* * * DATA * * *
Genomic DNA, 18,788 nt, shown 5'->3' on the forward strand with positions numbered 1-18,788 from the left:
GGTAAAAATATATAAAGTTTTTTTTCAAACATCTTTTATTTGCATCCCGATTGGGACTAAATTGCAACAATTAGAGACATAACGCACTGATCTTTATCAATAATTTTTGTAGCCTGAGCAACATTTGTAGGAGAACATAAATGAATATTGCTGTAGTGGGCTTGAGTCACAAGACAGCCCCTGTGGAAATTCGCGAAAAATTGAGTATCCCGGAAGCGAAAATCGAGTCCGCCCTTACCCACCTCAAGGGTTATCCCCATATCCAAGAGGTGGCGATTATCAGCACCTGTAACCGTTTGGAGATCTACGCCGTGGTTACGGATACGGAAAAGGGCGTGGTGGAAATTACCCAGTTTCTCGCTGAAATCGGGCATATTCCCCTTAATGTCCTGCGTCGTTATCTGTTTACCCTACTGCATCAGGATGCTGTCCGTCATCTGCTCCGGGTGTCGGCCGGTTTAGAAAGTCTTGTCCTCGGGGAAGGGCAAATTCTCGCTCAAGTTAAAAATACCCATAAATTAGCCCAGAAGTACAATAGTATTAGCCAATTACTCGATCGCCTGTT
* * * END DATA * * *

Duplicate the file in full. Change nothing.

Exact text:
Genomic DNA, 18,788 nt, shown 5'->3' on the forward strand with positions numbered 1-18,788 from the left:
GGTAAAAATATATAAAGTTTTTTTTCAAACATCTTTTATTTGCATCCCGATTGGGACTAAATTGCAACAATTAGAGACATAACGCACTGATCTTTATCAATAATTTTTGTAGCCTGAGCAACATTTGTAGGAGAACATAAATGAATATTGCTGTAGTGGGCTTGAGTCACAAGACAGCCCCTGTGGAAATTCGCGAAAAATTGAGTATCCCGGAAGCGAAAATCGAGTCCGCCCTTACCCACCTCAAGGGTTATCCCCATATCCAAGAGGTGGCGATTATCAGCACCTGTAACCGTTTGGAGATCTACGCCGTGGTTACGGATACGGAAAAGGGCGTGGTGGAAATTACCCAGTTTCTCGCTGAAATCGGGCATATTCCCCTTAATGTCCTGCGTCGTTATCTGTTTACCCTACTGCATCAGGATGCTGTCCGTCATCTGCTCCGGGTGTCGGCCGGTTTAGAAAGTCTTGTCCTCGGGGAAGGGCAAATTCTCGCTCAAGTTAAAAATACCCATAAATTAGCCCAGAAGTACAATAGTATTAGCCAATTACTCGATCGCCTGTT